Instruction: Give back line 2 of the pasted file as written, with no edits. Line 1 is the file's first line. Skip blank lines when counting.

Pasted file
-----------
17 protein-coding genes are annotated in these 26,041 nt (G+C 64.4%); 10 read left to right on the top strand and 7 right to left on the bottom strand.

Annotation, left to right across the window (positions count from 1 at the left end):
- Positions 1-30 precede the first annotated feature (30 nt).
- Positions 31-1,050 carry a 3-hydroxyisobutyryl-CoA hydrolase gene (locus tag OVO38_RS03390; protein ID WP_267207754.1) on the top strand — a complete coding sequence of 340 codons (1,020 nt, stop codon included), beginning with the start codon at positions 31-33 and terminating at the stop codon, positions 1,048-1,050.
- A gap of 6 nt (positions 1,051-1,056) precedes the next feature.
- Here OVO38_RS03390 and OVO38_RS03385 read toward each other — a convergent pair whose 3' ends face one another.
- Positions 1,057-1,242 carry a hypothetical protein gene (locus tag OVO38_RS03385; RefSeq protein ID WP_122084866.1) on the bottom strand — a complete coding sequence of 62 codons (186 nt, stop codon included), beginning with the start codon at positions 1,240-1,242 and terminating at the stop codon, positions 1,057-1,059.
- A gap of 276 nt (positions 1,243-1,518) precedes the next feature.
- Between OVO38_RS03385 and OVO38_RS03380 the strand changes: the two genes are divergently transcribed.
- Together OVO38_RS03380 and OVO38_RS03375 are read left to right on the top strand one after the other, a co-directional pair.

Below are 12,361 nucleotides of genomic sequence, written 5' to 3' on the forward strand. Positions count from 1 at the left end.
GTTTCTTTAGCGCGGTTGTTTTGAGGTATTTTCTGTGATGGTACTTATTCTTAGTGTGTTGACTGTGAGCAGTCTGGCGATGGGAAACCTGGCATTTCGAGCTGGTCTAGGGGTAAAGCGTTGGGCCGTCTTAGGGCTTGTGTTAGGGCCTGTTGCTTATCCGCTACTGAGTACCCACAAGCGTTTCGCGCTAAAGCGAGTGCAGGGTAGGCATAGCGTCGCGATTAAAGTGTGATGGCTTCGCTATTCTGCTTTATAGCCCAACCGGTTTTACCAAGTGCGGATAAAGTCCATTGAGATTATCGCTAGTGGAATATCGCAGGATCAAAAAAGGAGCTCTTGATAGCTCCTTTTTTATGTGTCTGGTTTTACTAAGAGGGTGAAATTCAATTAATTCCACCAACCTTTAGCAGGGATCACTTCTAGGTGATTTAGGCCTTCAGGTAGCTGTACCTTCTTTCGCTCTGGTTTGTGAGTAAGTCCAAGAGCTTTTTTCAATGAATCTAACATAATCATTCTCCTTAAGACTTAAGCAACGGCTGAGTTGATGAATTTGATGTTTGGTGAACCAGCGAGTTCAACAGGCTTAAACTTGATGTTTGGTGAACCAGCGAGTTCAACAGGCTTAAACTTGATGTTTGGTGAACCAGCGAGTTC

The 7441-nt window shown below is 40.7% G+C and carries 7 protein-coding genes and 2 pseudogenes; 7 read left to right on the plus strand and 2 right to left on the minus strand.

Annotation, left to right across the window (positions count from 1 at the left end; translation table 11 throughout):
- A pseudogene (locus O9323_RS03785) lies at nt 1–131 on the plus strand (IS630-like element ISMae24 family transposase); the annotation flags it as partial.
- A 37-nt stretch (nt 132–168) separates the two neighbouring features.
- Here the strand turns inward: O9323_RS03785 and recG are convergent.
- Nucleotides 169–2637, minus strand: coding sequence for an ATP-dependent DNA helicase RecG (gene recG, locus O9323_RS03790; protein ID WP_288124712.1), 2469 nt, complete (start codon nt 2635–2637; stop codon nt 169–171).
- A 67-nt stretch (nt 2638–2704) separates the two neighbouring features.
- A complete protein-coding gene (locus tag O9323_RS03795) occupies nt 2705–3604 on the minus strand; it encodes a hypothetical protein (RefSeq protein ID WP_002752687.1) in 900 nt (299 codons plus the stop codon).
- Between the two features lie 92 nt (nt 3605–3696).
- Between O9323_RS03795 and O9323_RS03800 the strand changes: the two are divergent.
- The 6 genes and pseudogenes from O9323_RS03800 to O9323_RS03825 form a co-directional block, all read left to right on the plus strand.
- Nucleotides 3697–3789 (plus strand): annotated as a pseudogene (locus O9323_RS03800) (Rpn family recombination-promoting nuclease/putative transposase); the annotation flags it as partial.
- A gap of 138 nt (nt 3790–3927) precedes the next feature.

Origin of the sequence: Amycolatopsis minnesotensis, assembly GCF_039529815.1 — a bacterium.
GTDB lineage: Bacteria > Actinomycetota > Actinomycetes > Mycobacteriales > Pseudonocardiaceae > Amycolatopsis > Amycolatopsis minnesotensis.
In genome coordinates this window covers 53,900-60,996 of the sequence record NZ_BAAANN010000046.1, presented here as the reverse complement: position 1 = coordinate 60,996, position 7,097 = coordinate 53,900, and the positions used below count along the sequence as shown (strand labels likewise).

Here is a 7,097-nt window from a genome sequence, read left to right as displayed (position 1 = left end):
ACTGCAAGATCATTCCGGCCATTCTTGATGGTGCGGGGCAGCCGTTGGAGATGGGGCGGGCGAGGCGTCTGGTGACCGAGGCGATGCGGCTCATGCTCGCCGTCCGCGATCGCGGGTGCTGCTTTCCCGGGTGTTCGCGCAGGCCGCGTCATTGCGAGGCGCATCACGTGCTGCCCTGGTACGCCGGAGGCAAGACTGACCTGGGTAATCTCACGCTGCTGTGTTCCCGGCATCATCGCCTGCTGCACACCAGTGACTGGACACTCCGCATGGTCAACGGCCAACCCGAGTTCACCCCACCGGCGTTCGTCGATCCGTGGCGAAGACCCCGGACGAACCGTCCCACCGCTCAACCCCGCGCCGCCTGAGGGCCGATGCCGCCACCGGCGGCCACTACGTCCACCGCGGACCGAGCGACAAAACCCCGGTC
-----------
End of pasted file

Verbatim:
Annotation, left to right across the window (positions count from 1 at the left end):